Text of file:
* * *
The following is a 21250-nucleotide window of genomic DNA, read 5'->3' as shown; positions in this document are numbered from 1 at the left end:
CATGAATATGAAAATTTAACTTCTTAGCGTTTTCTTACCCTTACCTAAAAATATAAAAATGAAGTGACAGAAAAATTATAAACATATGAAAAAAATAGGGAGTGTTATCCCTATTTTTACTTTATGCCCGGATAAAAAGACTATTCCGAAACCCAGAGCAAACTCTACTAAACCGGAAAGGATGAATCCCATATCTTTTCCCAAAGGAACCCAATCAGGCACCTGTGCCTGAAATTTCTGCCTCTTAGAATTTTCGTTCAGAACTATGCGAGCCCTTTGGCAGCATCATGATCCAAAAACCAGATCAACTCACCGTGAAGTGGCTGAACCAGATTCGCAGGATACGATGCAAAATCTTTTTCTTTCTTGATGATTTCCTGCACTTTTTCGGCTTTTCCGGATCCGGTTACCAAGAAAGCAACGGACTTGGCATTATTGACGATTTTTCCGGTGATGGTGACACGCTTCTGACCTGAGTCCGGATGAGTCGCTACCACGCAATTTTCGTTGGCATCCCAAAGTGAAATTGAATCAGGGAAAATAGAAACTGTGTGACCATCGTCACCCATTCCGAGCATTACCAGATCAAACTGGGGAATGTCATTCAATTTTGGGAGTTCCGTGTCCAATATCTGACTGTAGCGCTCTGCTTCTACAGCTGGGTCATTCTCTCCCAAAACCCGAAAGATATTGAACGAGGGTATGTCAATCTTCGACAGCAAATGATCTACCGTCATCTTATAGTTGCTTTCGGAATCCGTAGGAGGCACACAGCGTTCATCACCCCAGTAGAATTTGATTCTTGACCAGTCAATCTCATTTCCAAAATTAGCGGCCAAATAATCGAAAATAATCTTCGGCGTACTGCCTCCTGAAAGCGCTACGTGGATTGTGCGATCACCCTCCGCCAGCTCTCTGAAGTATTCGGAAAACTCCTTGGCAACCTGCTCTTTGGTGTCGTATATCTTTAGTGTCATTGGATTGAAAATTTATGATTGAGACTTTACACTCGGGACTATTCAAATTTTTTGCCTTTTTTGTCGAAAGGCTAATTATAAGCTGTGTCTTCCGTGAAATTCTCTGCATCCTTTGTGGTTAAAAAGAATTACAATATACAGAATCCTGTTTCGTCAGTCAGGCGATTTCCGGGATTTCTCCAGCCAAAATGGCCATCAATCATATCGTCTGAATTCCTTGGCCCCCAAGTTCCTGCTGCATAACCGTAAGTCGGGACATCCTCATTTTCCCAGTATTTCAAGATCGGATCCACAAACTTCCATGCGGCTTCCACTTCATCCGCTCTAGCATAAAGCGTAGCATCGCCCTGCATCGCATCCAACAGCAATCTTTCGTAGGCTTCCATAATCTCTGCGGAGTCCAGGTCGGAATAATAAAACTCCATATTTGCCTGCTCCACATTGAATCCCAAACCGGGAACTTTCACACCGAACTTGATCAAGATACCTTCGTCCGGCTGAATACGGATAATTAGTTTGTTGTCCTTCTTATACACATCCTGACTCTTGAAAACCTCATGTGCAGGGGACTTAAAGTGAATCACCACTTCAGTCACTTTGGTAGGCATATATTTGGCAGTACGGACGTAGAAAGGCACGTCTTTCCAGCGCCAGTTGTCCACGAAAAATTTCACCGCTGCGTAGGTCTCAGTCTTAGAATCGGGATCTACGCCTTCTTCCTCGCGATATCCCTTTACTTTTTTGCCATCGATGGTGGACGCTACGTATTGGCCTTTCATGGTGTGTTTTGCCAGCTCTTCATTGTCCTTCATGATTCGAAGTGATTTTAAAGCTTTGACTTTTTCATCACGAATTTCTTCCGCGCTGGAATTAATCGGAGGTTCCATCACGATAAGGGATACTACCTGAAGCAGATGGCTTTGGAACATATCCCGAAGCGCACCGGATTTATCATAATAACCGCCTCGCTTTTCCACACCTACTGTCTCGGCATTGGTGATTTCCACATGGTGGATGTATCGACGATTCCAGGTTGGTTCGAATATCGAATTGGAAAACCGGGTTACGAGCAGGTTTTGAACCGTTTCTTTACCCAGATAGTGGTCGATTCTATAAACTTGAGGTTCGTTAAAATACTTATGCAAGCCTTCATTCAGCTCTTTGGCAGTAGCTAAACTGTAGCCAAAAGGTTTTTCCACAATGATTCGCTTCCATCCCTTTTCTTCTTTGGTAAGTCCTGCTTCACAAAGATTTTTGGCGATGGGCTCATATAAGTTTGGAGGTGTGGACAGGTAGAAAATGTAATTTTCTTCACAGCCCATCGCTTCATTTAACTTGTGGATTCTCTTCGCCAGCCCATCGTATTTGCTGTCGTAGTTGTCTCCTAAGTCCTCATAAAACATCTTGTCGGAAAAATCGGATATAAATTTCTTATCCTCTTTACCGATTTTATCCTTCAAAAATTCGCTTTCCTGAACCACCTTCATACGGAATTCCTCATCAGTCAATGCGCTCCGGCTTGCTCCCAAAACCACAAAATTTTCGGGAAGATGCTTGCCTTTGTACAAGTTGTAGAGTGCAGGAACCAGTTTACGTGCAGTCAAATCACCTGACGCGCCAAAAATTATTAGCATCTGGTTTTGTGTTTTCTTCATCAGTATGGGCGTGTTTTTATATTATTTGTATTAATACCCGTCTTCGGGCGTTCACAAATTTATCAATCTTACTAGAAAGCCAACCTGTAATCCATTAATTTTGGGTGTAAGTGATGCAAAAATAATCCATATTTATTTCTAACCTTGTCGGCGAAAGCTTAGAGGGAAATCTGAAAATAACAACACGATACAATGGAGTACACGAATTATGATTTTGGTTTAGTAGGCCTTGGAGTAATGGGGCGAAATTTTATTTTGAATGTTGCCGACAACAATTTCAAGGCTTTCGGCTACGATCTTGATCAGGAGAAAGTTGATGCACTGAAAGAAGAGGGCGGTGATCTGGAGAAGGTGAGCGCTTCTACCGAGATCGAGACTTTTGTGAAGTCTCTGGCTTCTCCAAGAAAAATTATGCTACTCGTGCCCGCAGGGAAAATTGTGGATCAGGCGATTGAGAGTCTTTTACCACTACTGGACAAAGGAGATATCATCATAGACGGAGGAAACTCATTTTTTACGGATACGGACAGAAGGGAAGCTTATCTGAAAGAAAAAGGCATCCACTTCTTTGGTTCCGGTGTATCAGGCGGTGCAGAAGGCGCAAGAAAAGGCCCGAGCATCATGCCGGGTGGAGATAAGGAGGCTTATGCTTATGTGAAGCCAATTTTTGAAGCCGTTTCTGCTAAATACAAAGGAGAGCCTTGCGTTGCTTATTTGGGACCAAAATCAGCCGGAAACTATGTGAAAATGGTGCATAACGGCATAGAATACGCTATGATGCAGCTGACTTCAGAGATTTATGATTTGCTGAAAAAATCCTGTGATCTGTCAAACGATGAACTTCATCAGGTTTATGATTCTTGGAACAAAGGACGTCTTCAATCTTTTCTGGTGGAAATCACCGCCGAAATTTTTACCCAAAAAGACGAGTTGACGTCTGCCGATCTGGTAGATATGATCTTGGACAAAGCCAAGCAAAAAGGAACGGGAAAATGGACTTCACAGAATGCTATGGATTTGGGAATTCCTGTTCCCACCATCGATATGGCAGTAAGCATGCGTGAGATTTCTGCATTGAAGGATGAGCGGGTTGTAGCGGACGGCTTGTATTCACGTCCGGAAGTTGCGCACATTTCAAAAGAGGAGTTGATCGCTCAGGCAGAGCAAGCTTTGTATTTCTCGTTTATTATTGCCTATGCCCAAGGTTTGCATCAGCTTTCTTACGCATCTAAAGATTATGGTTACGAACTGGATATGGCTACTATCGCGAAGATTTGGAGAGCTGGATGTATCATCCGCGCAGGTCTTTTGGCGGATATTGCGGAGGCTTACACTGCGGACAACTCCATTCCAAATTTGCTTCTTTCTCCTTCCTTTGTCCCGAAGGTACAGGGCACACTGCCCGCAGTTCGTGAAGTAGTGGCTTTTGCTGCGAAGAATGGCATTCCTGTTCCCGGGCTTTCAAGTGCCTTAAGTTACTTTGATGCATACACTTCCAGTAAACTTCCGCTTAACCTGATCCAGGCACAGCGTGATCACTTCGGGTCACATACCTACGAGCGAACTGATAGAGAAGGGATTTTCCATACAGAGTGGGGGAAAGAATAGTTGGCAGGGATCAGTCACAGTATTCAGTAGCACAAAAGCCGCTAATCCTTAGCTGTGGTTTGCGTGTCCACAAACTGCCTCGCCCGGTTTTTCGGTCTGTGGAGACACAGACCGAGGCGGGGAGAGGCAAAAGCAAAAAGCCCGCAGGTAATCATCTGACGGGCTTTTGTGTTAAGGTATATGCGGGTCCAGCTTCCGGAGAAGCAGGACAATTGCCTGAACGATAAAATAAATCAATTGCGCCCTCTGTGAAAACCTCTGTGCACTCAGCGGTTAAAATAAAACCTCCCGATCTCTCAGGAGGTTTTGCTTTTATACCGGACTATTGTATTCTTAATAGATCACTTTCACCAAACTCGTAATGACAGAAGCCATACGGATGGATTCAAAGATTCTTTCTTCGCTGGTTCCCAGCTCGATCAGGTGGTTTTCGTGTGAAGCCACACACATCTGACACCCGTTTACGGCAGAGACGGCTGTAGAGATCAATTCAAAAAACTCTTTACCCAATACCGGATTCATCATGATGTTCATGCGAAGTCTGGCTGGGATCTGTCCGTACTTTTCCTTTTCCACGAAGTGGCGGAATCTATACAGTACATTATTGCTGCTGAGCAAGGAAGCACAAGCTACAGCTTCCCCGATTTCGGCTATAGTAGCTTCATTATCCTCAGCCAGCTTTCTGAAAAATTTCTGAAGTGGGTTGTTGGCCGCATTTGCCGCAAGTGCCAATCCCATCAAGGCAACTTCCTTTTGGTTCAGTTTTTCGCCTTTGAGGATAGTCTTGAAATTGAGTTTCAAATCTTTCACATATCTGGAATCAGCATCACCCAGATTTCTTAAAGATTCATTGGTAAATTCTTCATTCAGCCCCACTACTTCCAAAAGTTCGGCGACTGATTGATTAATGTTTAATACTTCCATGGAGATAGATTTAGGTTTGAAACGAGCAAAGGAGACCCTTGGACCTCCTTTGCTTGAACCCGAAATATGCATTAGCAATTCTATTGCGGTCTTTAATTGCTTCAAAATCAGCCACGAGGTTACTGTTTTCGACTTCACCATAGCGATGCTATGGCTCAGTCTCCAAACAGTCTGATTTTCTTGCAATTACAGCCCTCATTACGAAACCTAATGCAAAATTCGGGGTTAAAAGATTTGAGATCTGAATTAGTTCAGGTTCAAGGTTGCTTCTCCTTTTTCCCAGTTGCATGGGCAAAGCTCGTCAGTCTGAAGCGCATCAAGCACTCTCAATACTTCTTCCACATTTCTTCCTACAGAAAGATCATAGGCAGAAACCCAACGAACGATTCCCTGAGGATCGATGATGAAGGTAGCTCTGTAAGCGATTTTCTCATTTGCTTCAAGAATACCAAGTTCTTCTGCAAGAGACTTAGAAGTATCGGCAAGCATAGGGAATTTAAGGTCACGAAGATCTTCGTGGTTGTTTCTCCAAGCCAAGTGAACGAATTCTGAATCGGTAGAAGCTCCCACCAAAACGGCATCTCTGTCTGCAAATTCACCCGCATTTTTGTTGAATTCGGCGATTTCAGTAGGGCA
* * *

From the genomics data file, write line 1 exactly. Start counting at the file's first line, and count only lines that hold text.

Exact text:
The following is a 21250-nucleotide window of genomic DNA, read 5'->3' as shown; positions in this document are numbered from 1 at the left end: